The intersection between HR strategy and HR technology

Getting on the Non-Social-Media Bandwagon

A friend of mine was recently telling me about taking his son and son’s friends to a movie.  At the end, rather that talking to each other , they all got on their cell phones and started texting each other and friends who were not there about the movie.  It was described to me as one of those revealing moments where my friend realized that the way we communicate is changing in such a fundamental way, and the reach of our communications is so broad real time, that the very fabric of our social existence morphs every few seconds.

We all seem to be waiting to experience the “greatness” that is coming with the implementations of HR social medias.  The possibilities abound and the theories are tremendous.  At the same time, we’ve all experienced the realities of the downside.  Anyone who has a iPhone or Blackberry understands the incredible portability and ubiquitosity (1) I reserve the right to make up new words whenever I want to of facebook and twitter.  I myself recently posted on the systematicHR twitter page that I felt like missing 5 minutes of feeds pushed me out of the HR loop.  There really is that much going on, and some HR thought leaders are literally pushing out hundreds of tweets a day.

Social medias have the wild possibility of changing the way we live our lives, they literally change the landscape and timeline of our social existence on a minute by minute basis.  Some find these to be fascinating times, and I think they are.  But treating them without some reservations might just get us into trouble.

We’ve all also sat in restaurants with people and found first hand what incredible conversation stoppers social medias on our portable devices can be.  Kids are starting to have trouble doing homework because they can’t turn off the messaging out of facebook.  Heck – not even in restaurants or at home in personal situations, in half of the meetings I go to, someone is sneaking peeks at their blackberry under the table and doing e-mails or facebook updates.

Real time communications are a beautiful thing.  I firmly believe that the transformation in how we work and interact with broader spheres than was not possible a few short years ago will bring tremendous advances in innovation and service models.  But we have also been proceeding down the path that these social medias will self govern – people will moderate the community’s “bad behavior.”  The problem is that in everyday life, we have seen that “bad behavior” permeates every event and activity.  We simply can’t help ourselves and our physical, face to face interactions seem to be suffering.  How do you encourage this and govern it at the same time?

Thoughts?

References

1.
  I reserve the right to make up new words whenever I want to

3 comments

  1. Bill Kutik /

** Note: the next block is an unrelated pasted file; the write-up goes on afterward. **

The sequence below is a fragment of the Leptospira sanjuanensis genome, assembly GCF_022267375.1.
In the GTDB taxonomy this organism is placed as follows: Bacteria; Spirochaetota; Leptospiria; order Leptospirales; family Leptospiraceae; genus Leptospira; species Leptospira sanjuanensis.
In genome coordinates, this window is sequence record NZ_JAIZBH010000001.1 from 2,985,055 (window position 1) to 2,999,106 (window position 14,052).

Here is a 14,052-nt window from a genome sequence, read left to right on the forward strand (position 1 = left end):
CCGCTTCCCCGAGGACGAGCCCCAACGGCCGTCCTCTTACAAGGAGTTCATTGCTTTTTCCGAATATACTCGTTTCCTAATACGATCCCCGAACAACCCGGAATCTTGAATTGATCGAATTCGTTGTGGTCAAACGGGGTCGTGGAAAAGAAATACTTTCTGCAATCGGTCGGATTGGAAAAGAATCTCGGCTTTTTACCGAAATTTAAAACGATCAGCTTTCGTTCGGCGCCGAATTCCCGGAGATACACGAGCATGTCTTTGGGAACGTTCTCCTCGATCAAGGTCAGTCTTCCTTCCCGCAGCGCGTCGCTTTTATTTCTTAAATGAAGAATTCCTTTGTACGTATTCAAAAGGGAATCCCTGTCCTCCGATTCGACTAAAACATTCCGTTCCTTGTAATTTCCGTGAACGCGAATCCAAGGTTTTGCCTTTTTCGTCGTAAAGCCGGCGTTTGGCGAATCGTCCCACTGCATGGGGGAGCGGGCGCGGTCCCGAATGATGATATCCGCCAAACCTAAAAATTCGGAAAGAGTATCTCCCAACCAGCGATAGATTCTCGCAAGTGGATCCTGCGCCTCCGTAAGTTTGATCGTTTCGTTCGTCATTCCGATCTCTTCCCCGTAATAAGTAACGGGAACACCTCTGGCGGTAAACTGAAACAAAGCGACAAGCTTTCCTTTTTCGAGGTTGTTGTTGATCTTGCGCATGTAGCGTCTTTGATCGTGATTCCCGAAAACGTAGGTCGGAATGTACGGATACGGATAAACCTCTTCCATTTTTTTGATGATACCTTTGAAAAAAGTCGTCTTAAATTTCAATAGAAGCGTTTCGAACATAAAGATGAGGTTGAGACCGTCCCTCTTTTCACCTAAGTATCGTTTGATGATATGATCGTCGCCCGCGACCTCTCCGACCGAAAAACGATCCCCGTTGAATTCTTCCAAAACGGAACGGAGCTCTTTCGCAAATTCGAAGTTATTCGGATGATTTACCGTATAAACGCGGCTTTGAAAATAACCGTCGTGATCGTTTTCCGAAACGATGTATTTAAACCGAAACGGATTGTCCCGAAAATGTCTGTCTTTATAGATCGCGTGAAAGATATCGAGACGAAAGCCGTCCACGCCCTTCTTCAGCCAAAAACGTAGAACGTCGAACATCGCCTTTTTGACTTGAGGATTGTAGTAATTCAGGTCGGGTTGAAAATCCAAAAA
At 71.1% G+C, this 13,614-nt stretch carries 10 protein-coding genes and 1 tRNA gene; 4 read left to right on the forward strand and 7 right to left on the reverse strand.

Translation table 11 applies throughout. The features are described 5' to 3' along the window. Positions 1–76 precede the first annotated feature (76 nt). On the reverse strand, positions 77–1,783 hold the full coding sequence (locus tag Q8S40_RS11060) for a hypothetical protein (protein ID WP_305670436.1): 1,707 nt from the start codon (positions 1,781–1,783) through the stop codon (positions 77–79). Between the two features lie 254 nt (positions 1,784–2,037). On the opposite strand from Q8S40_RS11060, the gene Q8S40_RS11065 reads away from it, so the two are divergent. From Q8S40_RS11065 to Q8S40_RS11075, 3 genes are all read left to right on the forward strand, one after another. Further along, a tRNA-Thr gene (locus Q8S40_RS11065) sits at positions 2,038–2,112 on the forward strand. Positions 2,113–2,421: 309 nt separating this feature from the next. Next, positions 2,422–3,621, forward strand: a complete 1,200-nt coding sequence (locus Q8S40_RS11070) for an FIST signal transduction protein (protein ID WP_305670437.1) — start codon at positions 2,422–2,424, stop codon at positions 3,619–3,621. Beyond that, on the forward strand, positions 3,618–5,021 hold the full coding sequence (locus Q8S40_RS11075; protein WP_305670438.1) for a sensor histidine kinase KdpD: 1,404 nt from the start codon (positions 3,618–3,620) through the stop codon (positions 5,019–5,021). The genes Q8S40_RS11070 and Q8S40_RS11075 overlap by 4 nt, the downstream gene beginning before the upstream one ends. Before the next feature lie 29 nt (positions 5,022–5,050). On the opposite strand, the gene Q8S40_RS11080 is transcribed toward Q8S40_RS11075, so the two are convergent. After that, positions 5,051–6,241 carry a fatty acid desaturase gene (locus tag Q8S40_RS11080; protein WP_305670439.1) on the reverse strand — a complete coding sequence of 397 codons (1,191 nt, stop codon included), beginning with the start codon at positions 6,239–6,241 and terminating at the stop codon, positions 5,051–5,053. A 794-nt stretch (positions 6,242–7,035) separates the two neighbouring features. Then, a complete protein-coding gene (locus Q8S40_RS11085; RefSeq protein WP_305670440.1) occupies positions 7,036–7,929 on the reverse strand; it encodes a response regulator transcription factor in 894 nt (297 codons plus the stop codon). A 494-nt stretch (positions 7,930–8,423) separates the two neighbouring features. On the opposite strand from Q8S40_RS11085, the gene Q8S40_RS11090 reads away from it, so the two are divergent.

Sorry, Dubs, people should make up words — it is how the language grows — only when perfectly good ones don’t already exist. In this case, “ubiquity” would have expressed your idea perfectly. Knowing that you’re doing otherwise, does not make it acceptable.

  2. Many adore social nets– for some very good reasons. But there is also irrational exuberance, not at all supported by current practices, let alone data about results.

    Rossett, A. & Marshall, James. (January, 2010). E-learning. What’s old is new again. Training & Development. http://www.astd.org/TD/Archives/2010/Jan/Free/1001_eLearning_Whats_Old.htm

    You can follow me on twitter @arossett

  3. The kid and his friends were texting because those who had been at the movie wanted the connection with those who hadn’t been. Short, rapid one-to-one messages (the typical text) were their method of choice. It’s a way they get together.

    As for your feeling that you were missing five minutes of feeds: well, you were. For myself, the reply would be, that’s fine.

    Twitter, like other microblogs, isn’t a mailbox; it’s a river. It flows when you’re connected and when you’re not. It flows when there’s high relevance and when there’s none whatsoever. Once you follow more than few dozen people, you can’t possibly read everything. So don’t.

    As with the news on broadcast media, if something really important (to you) is on Twitter, sooner or later you’ll hear about it. That might not even BE via Twitter.

    How does a person learn to “govern” these things? (Strikes me as an authoritarian phrasing, not that you asked.) How a person learns to manage is much like how you learn to manage any other tool. You ask others, you do some research, you try things out in different circumstances. You overdo it for a while, maybe.

    Clay Shirky suggests that information overload isn’t the problem, filtering is. Managing your resources is a form of filtering. I have my email set to check every 30 minutes–nothing in my world that’s really urgent is going to come via email.

    I’ve got mail rules set up to automatically file certain kinds of mail because I don’t really need to read it.

    On my phone, I’ve got distinctive ringtones set for my immediate family and my extended family. That helps me decide whether to even look at the phone in off-hours: I don’t have the kind of client who calls on Sunday afternoon.

    Anyone else who calls can leave a message (voicemail as filter).

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